Response: We have clarified that we used multiple regression analysis, and that the data conformed to assumptions of normal distribution and homoscedasticity (lines 124-127).

L113-119 The enrichment in phosphorus is described with a number in bracket. It could not be clear to all of the readers. Explain the notation or adopt a different one. Furthermore it is not clear what the enrichment is compared to (eg:  x6.4 = 6.4 times what?)

Response: I have revised that sentence to make it more clear that the numbers in parentheses refer to how many time greater P concentration in the garden soil column exceeds that of the reference soil column).

Round 2

Reviewer 2 Report

The paper has been improved by the authors that have addressed mostly of the comments raised on the first version of the manuscript.

GENERAL COMMENTS

The article approaches the interesting and relevant subjects of use of compost as fertilizer in urban area. I partially agree on the statement of the focus of the manuscript on P for not mentioning the environmental problem that composting and compost application on soil can generate. If the limitations are not reported it seems to the reader not familiar with the subject that composting and compost application to soil are THE SOLUTION for waste disposal when it is not. P and heavy metals (that the compos is reach) can accumulate into the soil, so compost application can assume the form a diluted landfilling. This environmental concerns raises ethical problem in the waste management that the reviewer cannot ignore and have to point out.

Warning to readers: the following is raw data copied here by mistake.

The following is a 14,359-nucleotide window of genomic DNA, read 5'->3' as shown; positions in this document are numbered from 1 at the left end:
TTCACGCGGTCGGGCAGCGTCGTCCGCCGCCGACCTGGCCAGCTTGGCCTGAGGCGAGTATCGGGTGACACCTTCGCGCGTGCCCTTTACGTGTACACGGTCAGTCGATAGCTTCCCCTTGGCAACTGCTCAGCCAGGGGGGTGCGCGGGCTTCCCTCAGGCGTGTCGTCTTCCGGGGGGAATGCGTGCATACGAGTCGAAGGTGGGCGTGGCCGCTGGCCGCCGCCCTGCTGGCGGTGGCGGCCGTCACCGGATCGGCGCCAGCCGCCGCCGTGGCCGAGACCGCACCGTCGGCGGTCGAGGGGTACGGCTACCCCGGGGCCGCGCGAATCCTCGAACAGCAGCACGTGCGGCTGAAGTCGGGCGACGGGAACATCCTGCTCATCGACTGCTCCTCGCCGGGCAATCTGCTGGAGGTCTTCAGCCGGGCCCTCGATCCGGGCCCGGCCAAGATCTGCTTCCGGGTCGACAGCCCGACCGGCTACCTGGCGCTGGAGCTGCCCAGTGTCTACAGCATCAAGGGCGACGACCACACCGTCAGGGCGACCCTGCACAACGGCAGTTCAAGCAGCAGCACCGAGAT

SPECIFIC COMMENTS

L87 Table 1 should contain some more physical/chemical characteristics of the compost. Replace L with dm3  (L is adopted for liquid materials)

L117-118 Specify what test/procedure have been adopted to check for normal distribution and homoscedasticity.